Belief makes difference in Olympics: Vijender

Belief makes difference in Olympics: Vijender

Belief makes difference in Olympics: Vijender

 Vijender Singh was a teenager when he made it to the 2004 Athens Games.

Eight years later, the Bhiwani pugilist is all set to participate in his third Olympics and he hoped to be remembered as one who won medals for his country.

At London, Vijender will become the first Indian boxer to participate in three Olympics. The boxer was, however, measured in gauging his achievement.

“It obviously feels good, but I just don’t want to be tagged as one who participated three Olympics, but as one who got medals in two,” said Vijender, who won the bronze medal in 2008 Beijing Games.

“ It (Olympic bronze) was a big change, for me, the sport and the country's outlook towards the sport. It was the first medal in boxing and we really needed something of that sort for the sport. Even my fellow boxers’ approach changed, everyone started to believe and I think belief makes all the difference. The journey is still going on and with God’s grace will have a few more medals to show for,” Vijender said.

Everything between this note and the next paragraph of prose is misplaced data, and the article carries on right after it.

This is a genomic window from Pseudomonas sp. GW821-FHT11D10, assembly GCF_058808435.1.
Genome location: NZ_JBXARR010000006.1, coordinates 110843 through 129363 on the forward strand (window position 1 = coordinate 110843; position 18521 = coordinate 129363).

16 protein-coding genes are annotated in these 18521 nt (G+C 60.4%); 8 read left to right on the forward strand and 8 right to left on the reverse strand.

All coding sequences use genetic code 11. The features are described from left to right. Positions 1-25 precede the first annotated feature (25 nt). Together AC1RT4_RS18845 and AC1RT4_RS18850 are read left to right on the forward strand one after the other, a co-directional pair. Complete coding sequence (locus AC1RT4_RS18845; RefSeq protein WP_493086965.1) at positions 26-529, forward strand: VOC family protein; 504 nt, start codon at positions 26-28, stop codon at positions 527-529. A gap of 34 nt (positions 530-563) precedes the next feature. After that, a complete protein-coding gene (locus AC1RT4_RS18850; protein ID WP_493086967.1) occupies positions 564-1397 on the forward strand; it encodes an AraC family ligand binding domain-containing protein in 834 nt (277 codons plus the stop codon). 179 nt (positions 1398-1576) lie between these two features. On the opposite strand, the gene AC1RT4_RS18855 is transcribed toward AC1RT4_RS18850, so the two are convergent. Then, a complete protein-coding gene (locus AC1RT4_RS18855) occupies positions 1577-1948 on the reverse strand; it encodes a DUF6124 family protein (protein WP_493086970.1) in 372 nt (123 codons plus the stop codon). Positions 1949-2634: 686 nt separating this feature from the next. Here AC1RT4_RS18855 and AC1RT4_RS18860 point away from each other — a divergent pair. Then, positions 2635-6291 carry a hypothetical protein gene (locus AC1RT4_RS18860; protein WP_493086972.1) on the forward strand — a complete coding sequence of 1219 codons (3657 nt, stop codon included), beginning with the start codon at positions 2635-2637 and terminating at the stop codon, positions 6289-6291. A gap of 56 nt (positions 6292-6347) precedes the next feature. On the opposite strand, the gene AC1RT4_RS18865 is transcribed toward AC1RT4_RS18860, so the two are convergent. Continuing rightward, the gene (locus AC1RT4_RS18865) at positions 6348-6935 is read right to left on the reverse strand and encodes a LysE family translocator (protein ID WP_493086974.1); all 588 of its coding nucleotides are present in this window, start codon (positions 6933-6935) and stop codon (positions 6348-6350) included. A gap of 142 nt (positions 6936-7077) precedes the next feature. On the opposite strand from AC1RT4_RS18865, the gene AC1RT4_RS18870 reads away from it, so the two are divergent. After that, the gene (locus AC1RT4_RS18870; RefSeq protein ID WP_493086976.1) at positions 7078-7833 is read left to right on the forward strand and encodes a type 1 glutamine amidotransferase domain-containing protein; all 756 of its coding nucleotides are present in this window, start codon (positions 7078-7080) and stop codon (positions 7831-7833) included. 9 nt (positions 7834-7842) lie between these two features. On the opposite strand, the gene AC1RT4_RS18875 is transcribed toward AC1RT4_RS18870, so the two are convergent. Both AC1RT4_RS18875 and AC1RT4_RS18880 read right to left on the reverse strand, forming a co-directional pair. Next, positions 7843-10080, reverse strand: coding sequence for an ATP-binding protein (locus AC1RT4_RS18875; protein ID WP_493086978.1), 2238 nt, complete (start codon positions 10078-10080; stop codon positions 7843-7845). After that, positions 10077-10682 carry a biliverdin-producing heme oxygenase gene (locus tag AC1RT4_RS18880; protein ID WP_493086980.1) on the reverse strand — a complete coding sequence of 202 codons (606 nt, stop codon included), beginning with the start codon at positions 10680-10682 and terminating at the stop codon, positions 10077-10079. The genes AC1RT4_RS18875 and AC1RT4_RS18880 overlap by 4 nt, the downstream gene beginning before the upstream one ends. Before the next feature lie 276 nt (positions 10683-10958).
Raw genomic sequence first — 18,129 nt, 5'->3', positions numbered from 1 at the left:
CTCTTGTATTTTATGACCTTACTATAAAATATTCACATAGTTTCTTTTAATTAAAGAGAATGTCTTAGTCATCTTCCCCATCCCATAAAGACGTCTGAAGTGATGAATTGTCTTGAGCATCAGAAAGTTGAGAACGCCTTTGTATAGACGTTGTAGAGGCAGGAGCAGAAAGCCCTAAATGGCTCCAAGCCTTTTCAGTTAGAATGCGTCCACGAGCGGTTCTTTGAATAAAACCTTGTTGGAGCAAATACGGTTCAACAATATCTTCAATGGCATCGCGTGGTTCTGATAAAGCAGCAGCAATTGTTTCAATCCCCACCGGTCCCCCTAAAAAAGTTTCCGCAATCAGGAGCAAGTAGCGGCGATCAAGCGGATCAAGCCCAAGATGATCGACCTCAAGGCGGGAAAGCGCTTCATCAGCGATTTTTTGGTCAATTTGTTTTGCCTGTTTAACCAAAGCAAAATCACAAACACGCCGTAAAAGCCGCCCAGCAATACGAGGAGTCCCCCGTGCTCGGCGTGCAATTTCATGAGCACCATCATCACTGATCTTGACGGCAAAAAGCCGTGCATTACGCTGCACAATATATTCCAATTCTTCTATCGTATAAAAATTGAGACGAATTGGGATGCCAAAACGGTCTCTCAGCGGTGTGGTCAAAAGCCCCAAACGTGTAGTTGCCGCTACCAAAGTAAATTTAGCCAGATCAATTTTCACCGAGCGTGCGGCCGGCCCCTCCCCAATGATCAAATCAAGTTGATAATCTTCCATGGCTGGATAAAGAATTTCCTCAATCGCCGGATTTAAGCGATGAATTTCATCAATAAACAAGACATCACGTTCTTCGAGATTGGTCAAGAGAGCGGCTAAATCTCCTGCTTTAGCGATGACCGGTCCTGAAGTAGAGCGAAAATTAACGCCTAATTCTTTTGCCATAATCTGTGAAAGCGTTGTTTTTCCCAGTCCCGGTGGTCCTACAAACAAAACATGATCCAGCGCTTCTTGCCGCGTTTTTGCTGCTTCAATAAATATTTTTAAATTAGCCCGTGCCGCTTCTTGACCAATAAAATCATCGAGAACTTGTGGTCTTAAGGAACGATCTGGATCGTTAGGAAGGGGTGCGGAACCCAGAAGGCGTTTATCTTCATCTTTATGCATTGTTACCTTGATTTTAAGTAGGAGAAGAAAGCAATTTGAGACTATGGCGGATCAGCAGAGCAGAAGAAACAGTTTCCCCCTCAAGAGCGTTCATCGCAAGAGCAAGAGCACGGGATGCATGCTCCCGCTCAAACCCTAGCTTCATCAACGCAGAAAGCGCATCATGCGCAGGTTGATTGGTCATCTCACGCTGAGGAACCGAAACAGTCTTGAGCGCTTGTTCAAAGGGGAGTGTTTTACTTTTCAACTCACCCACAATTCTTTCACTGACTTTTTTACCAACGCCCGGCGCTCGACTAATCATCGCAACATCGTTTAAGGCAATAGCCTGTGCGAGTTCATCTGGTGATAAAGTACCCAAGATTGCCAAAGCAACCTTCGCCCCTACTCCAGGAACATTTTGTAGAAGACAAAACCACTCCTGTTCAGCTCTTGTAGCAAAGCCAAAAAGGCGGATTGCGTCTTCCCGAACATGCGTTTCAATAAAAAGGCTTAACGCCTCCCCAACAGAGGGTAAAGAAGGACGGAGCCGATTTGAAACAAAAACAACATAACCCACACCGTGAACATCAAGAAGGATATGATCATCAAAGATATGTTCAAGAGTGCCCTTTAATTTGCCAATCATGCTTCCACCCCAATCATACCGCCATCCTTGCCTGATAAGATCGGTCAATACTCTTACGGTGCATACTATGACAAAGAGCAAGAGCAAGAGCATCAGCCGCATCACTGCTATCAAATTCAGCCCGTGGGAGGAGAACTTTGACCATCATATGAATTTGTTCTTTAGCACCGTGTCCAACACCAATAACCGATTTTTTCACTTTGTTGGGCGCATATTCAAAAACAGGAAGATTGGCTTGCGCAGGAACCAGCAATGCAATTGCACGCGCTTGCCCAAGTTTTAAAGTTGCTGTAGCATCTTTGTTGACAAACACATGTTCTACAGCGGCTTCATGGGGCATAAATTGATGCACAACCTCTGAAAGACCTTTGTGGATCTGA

He was satisfied with his preparations for the London Olympics and was working on his speed and endurance. “We are training hard for the London Games focusing on various aspects of the game, which include endurance and speed training; it involves a lot of running and sprinting among other things.

“Plus, we do weight training, shadow boxing and sparring as well. Asked whether he needed to change his game following the introduction of the new scoring system, Vijender said: “The scoring system might have changed but boxing has not. Whether one is aggressive or sticks to counter attacks, my aim is to score in any way possible. I am looking gain points be it through hooks, body blows, shoulder attacks or punches to the face. My game is more or less still the same.”